He also made clear that America will seek “to address some of the underlying causes that could, if not addressed, spark another cycle of violence.” Furthermore, Blinken met with Palestinian activists, pledged significant new aid to Palestinians, reiterated strong opposition to the Sheikh Jarrah evictions, and announced the reopening of a U.S. consulate in Jerusalem that had been closed by Trump and was a significant venue for separate engagement with Palestinians. Few of these moves are welcome ones to Netanyahu or many other Israeli officials or citizens, so, despite claims to the contrary and accusations of being one-sided, the Biden Administration is sharply departing from the extremist approach of its predecessor and will do a lot more to stick up for Palestinians even if many Palestinians would desire further, more immediate, more dramatic action.
Too Early to Write off Biden’s Efforts; Cease-fire Orchestration Reason to Hope
Cynicism, understandably, abounds when it comes to the struggle between Israeli and Palestinians, but Biden’s critics miss the mark in failing to see his and his administration’s major role in shortening this latest round of fighting and in taking both symbolic and substantive steps away from Trump’s one-sided policy towards far more engagement with and support for Palestinians. Additionally, the commentary that Biden will do little-to-nothing to address the deeper issues is wildly premature, just like the initial commentary on his involvement (or supposed lack thereof) during this latest round of fighting.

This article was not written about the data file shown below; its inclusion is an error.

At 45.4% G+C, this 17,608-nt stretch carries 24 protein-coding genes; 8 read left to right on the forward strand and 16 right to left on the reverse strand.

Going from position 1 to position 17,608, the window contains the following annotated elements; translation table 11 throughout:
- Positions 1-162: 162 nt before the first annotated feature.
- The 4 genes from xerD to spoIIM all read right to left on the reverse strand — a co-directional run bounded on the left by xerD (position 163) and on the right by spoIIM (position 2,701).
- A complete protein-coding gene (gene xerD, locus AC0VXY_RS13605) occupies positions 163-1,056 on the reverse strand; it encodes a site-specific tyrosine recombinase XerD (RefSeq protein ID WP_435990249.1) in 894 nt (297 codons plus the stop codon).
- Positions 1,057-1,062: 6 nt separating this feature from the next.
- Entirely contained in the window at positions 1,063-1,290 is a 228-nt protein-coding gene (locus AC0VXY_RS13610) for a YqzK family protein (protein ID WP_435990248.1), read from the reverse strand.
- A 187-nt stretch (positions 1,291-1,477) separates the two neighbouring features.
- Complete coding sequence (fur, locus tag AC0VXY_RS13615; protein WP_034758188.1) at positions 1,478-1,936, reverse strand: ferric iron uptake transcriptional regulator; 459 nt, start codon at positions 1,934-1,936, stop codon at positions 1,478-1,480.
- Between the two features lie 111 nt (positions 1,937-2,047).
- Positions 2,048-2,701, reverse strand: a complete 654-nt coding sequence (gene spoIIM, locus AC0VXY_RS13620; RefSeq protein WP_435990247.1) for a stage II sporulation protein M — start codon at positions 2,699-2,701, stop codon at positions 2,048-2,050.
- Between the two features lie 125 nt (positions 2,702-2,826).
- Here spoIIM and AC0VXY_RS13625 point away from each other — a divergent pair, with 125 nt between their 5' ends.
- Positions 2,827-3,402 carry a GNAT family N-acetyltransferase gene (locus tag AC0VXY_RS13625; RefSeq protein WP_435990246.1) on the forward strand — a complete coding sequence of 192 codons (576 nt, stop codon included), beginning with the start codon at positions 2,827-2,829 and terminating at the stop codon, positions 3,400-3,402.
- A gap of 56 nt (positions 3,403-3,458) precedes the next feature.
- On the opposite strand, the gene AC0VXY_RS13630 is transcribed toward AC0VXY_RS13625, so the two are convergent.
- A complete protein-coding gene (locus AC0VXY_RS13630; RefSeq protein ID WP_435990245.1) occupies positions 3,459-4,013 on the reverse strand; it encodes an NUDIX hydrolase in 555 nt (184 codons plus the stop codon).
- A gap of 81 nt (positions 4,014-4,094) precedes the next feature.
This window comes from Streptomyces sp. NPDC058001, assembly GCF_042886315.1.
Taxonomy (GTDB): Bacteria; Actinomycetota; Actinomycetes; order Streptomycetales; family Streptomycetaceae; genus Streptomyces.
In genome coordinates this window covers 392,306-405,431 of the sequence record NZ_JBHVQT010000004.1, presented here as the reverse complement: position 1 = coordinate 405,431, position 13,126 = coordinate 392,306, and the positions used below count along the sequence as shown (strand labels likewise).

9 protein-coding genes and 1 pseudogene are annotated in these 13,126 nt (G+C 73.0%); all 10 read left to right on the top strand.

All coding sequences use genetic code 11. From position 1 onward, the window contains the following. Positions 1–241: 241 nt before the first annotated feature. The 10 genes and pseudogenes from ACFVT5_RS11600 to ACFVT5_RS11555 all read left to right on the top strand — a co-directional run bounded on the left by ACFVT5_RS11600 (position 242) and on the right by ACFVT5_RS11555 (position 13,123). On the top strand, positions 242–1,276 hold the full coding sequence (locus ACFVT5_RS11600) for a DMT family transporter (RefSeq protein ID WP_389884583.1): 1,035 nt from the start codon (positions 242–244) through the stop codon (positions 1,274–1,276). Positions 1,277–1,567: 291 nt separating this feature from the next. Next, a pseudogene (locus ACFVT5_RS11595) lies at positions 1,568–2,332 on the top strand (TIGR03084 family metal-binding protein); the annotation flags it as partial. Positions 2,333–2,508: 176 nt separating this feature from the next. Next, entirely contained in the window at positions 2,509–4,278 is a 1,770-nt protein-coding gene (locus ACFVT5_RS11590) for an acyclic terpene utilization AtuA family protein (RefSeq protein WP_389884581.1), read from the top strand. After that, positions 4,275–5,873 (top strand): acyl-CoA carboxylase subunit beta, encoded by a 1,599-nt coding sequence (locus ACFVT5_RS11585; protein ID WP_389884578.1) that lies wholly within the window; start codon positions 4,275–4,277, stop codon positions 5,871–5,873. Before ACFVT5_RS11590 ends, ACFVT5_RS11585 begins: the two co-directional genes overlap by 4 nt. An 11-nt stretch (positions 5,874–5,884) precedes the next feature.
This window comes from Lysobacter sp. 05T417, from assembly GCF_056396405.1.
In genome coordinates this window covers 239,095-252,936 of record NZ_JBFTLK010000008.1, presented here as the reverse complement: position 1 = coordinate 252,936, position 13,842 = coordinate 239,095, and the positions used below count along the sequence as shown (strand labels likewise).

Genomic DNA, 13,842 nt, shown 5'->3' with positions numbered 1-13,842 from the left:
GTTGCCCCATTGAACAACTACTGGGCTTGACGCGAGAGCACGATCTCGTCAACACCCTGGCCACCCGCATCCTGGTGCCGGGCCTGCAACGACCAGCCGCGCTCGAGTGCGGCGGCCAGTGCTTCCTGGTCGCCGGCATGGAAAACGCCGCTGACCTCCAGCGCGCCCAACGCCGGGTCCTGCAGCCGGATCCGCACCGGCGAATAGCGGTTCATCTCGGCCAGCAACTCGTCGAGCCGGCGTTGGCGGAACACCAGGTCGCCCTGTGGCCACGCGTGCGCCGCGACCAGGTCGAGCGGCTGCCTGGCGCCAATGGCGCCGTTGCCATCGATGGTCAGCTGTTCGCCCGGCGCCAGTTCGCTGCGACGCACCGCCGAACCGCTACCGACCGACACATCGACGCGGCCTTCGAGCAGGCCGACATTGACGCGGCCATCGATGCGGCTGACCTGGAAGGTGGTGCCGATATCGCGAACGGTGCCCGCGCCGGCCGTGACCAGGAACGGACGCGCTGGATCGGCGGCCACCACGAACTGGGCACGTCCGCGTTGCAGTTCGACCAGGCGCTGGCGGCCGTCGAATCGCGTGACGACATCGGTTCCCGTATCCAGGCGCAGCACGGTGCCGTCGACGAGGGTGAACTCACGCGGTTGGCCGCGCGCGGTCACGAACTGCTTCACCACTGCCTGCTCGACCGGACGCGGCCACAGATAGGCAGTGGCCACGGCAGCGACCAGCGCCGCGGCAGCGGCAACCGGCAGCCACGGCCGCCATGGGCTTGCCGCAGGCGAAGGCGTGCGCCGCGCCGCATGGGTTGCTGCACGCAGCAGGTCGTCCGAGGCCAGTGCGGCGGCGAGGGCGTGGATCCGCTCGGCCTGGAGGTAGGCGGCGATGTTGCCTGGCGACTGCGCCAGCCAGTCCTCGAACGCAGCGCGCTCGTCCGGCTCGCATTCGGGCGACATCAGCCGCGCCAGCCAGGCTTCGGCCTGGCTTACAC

Both in clear public actions (if not dramatic or bombastic) and in even more “intense,” to use Blinken’s word, behind-the-scenes efforts, we are seeing Biden and his administration engage in this most intractable of issues and he may yet surprise us with far greater results over time regardless of the verbal gymnastics of critics to his right and left, of Palestinians and Israelis alike as well as their supporters unhappy with his approach. For most of these critics, a lesson in how real diplomacy works has just been given by Biden and his team.
© 2021 Brian E. Frydenborg all rights reserved, permission required for republication, attributed quotations welcome